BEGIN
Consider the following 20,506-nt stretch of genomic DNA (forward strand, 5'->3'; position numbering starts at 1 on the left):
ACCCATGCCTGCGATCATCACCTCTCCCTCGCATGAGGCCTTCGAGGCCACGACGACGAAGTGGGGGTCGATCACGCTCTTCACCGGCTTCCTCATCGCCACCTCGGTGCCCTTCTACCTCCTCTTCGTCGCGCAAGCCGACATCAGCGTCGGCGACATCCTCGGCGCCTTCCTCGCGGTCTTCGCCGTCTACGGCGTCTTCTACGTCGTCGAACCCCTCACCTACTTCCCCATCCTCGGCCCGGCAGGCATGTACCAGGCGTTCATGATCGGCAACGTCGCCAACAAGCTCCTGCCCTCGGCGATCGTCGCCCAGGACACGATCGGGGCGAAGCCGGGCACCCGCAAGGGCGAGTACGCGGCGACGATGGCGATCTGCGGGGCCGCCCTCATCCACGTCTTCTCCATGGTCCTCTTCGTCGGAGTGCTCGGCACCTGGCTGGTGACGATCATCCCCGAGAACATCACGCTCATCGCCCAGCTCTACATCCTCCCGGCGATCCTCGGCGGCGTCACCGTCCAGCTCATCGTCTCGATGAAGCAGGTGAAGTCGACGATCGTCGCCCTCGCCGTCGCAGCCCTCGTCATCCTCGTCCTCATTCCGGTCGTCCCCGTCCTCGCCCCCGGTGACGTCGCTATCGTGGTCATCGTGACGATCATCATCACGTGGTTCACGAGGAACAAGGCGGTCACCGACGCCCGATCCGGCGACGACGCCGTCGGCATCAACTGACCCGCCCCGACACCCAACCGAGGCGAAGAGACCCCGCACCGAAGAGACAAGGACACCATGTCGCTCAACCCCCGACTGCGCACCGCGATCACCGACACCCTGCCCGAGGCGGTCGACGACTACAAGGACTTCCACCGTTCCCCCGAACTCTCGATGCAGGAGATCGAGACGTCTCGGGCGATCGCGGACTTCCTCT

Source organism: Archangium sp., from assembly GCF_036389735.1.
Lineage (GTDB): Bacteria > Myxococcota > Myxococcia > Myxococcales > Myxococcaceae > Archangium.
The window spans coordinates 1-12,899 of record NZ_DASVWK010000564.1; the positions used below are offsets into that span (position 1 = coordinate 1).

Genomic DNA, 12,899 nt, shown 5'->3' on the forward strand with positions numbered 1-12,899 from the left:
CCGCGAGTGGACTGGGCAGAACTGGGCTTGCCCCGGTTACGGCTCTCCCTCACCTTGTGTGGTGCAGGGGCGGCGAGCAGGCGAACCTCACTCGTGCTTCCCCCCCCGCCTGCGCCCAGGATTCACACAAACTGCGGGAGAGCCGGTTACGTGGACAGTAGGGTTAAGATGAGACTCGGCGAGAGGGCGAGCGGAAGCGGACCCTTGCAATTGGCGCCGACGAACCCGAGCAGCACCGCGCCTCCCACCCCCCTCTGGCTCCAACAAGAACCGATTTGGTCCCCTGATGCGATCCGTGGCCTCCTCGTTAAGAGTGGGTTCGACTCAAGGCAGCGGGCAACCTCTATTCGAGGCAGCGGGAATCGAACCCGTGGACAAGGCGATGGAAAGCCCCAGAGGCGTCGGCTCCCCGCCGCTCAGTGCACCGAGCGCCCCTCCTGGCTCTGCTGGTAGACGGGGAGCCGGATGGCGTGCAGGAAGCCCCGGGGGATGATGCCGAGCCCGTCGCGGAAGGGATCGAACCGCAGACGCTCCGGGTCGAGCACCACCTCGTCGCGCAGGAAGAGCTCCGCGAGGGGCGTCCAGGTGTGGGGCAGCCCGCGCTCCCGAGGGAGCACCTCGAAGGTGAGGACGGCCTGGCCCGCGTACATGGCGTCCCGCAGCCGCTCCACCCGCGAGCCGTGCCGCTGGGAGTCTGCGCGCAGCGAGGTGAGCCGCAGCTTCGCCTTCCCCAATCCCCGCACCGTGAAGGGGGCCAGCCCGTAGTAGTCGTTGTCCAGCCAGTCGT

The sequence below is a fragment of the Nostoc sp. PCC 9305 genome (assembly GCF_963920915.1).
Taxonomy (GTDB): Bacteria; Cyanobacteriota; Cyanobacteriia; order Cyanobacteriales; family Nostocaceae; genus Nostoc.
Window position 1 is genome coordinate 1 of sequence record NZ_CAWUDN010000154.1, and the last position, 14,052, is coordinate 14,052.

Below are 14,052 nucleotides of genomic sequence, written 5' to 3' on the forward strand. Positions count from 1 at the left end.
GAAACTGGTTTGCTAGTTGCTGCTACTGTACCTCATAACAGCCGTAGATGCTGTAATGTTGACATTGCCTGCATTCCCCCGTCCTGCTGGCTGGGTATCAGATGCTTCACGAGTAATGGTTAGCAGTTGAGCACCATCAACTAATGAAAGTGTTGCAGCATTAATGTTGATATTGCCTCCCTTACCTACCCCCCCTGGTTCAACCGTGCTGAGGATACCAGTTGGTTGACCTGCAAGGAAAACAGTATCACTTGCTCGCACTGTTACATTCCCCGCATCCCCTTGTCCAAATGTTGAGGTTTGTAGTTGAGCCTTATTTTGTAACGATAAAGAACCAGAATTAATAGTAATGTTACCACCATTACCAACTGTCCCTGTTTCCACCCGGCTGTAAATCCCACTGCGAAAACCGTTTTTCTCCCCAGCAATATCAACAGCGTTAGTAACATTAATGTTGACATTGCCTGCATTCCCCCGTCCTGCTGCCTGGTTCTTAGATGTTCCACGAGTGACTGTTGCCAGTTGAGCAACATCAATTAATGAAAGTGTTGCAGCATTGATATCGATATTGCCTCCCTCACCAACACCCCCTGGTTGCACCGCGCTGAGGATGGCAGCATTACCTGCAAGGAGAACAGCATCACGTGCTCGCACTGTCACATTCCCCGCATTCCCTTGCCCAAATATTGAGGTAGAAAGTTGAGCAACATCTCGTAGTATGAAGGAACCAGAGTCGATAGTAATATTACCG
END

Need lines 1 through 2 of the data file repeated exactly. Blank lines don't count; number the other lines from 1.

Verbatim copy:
Consider the following 20,506-nt stretch of genomic DNA (forward strand, 5'->3'; position numbering starts at 1 on the left):
ACCCATGCCTGCGATCATCACCTCTCCCTCGCATGAGGCCTTCGAGGCCACGACGACGAAGTGGGGGTCGATCACGCTCTTCACCGGCTTCCTCATCGCCACCTCGGTGCCCTTCTACCTCCTCTTCGTCGCGCAAGCCGACATCAGCGTCGGCGACATCCTCGGCGCCTTCCTCGCGGTCTTCGCCGTCTACGGCGTCTTCTACGTCGTCGAACCCCTCACCTACTTCCCCATCCTCGGCCCGGCAGGCATGTACCAGGCGTTCATGATCGGCAACGTCGCCAACAAGCTCCTGCCCTCGGCGATCGTCGCCCAGGACACGATCGGGGCGAAGCCGGGCACCCGCAAGGGCGAGTACGCGGCGACGATGGCGATCTGCGGGGCCGCCCTCATCCACGTCTTCTCCATGGTCCTCTTCGTCGGAGTGCTCGGCACCTGGCTGGTGACGATCATCCCCGAGAACATCACGCTCATCGCCCAGCTCTACATCCTCCCGGCGATCCTCGGCGGCGTCACCGTCCAGCTCATCGTCTCGATGAAGCAGGTGAAGTCGACGATCGTCGCCCTCGCCGTCGCAGCCCTCGTCATCCTCGTCCTCATTCCGGTCGTCCCCGTCCTCGCCCCCGGTGACGTCGCTATCGTGGTCATCGTGACGATCATCATCACGTGGTTCACGAGGAACAAGGCGGTCACCGACGCCCGATCCGGCGACGACGCCGTCGGCATCAACTGACCCGCCCCGACACCCAACCGAGGCGAAGAGACCCCGCACCGAAGAGACAAGGACACCATGTCGCTCAACCCCCGACTGCGCACCGCGATCACCGACACCCTGCCCGAGGCGGTCGACGACTACAAGGACTTCCACCGTTCCCCCGAACTCTCGATGCAGGAGATCGAGACGTCTCGGGCGATCGCGGACTTCCTCT